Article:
Consider the following code:

#define msizeof(type) ((char*)(&type) - (char*)(&type - 1))

int main()
    int x;
    printf("%u %u\n", msizeof(x), sizeof(x));
    return 0;

The Above code when compiled with g++ compiles just fine and works well without any wanrings, while in gcc it gives the following warning: integer overflow in expression. Though the code works fine on running. This warning goes away when I change the macro to: #define msizeof(type) ((char*)(&type + 1) - (char*)(&type)).

My Questions:
1. What does the warning integer overflow in expression mean?
2. Why am I getting it?
3. Why does changing it to #define msizeof(type) ((char*)(&type + 1) - (char*)(&type)) remove the warning?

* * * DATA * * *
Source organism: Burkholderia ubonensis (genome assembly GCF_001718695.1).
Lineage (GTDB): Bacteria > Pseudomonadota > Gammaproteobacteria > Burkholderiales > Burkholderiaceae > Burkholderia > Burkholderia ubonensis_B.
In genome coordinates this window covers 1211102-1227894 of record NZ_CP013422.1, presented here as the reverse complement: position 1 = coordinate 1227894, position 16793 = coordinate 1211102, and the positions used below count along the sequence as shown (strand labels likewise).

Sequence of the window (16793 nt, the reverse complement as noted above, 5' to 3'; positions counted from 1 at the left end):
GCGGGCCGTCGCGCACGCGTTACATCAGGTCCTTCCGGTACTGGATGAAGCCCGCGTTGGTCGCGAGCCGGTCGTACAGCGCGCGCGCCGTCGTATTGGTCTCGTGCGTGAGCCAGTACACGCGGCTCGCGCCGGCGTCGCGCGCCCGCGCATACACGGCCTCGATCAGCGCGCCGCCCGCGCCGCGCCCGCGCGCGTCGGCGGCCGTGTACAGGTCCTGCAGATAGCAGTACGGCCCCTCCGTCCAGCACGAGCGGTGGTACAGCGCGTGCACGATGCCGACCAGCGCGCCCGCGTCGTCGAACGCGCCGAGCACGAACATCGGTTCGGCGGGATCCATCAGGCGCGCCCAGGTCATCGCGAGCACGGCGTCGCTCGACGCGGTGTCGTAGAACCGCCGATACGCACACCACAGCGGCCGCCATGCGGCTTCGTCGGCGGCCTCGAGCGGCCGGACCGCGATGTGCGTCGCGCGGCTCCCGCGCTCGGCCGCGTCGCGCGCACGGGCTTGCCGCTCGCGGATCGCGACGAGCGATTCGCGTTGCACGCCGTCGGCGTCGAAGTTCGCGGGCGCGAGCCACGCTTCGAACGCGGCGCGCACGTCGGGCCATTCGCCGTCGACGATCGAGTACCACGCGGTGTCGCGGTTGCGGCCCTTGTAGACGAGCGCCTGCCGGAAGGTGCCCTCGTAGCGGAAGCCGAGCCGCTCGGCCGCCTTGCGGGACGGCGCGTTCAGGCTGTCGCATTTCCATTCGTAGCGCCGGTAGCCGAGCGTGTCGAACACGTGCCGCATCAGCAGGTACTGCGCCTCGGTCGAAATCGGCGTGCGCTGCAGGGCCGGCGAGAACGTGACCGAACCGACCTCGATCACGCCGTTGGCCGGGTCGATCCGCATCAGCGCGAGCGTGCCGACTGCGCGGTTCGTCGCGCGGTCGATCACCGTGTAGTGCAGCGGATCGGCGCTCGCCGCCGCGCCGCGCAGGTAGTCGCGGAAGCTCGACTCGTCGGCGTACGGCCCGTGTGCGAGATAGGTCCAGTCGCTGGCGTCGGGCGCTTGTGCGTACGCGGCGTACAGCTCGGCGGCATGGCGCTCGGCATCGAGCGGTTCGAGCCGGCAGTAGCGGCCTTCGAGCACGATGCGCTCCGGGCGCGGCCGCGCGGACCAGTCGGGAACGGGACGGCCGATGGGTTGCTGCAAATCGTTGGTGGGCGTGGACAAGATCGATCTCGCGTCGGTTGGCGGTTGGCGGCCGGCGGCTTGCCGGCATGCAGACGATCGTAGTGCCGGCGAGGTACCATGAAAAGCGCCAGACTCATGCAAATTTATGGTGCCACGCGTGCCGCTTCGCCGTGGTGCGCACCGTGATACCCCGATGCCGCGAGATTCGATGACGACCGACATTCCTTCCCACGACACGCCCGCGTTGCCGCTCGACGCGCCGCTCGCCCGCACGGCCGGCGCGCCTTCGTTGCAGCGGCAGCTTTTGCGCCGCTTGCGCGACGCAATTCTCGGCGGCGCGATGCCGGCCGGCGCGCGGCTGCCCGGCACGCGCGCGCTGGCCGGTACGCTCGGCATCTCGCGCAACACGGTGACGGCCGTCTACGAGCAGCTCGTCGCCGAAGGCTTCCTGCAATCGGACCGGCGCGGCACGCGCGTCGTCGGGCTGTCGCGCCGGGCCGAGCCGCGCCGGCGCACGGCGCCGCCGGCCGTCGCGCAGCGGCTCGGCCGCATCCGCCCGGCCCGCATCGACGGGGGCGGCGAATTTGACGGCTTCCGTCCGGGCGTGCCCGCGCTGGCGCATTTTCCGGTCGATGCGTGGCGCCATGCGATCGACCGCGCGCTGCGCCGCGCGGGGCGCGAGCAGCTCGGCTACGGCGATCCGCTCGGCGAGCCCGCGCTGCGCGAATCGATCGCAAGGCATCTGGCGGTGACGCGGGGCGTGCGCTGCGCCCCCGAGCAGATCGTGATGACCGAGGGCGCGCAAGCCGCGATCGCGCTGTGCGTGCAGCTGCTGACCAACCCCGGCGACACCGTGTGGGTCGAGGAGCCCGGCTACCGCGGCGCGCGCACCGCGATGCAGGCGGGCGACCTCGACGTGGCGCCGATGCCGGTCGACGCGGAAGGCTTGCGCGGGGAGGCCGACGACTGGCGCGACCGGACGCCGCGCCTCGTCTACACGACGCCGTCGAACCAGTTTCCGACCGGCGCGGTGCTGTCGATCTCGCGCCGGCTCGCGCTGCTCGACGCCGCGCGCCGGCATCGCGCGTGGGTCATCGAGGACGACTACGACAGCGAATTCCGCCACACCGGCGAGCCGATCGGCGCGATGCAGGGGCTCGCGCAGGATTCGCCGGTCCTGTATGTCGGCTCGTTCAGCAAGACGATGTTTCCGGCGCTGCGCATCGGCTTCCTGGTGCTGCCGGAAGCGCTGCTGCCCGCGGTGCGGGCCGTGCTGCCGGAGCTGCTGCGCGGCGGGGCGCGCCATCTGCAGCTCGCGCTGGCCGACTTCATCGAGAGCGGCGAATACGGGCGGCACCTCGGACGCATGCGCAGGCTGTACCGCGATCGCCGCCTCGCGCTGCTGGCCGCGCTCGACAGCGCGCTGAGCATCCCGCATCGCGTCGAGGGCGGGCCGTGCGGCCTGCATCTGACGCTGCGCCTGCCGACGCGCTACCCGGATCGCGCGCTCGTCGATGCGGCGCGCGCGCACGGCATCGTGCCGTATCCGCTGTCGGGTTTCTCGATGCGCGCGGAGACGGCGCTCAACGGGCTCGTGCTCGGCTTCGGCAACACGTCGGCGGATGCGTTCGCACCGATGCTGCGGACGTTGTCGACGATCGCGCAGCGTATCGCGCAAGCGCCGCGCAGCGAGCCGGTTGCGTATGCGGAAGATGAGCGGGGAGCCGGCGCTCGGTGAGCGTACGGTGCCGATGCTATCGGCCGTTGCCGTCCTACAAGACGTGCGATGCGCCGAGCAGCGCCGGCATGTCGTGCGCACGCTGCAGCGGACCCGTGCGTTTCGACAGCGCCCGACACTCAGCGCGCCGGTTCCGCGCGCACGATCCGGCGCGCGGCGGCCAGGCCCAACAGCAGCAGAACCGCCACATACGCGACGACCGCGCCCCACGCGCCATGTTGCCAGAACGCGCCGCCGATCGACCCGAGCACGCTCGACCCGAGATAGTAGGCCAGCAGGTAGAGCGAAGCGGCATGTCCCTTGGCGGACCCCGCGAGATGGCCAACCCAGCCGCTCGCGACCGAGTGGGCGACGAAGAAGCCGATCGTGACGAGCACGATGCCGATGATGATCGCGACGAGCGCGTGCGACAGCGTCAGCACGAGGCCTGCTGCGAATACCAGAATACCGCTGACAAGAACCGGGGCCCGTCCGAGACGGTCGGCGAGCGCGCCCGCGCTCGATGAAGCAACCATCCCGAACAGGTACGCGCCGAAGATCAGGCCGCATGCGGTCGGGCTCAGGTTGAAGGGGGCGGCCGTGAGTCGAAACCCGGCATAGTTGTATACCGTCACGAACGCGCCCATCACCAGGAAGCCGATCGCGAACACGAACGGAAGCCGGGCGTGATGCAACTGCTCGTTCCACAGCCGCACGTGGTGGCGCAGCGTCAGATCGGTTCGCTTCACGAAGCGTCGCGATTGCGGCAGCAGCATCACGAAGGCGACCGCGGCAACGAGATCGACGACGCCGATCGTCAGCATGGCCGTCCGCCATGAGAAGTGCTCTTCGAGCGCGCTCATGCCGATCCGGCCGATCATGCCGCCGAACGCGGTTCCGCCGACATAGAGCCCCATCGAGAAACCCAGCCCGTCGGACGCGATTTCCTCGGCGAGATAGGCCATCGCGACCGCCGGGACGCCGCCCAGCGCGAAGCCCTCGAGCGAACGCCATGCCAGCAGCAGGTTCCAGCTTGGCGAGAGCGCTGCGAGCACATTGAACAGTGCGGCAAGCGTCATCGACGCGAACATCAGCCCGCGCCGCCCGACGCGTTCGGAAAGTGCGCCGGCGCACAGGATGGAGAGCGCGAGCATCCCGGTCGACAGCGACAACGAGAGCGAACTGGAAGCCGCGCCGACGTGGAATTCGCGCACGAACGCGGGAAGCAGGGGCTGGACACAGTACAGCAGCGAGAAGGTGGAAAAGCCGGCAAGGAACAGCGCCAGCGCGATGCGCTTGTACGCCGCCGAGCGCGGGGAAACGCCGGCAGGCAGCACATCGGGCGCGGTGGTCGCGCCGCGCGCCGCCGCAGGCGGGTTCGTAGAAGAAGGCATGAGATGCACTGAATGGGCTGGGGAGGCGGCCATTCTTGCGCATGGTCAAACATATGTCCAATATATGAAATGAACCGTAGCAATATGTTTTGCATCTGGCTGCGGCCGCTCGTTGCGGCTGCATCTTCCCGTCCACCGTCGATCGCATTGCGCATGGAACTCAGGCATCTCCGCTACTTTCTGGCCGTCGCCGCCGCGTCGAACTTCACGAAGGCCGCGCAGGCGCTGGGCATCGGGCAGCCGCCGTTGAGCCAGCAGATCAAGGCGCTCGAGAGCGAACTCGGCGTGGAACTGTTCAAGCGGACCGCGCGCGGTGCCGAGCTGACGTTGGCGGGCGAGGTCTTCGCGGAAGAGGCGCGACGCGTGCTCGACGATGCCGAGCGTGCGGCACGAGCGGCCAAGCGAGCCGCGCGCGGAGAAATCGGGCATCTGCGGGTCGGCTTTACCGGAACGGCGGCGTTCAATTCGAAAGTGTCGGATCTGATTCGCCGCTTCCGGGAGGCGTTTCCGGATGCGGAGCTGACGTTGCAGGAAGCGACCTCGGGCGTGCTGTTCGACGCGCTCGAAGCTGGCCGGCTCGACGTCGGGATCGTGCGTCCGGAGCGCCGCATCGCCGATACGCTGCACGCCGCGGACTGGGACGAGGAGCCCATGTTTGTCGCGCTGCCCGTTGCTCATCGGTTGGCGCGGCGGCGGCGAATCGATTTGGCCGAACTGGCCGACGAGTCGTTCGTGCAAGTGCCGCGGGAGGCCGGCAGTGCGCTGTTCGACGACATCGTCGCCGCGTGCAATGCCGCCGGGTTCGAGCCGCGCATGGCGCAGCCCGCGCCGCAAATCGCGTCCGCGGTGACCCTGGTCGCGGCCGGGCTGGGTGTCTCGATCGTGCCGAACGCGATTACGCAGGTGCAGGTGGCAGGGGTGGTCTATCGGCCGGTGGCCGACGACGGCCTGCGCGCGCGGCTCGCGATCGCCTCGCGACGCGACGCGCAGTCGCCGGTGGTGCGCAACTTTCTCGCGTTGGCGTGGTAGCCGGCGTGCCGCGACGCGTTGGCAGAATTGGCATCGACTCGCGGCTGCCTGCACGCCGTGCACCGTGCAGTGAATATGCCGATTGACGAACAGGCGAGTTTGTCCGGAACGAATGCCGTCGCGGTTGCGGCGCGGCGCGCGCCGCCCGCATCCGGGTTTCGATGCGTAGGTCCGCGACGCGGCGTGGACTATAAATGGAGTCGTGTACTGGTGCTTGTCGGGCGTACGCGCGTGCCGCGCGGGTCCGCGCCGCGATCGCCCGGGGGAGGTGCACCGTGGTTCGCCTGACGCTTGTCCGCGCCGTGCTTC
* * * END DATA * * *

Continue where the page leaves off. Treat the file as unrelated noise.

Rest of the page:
4. Why the warning doesn't occur in C++?

Thanks in Advance.

Edited by tapananand

2 Years
Discussion Span
Last Post by vijayan121

Try printf("%lu %lu\n", msizeof(x), sizeof(x));
Note that sizeof(x) returns a size_t value, which is a long integer, hence the error/warning.

Also, do note that it is Sunday morning here in the west. Don't expect answers immediately - most of us are probably still in bed!

Edited by rubberman


What does the warning integer overflow in expression mean?

It means that the operation goes outside of the valid range of the particular type of integer. For example, if you have an integer of type unsigned char, then the range is 0..255 which means that doing 2 - 4 is an "overflow" because it goes negative, and, of course, 253 + 5 is also an "overflow" because it goes beyond the max of 255.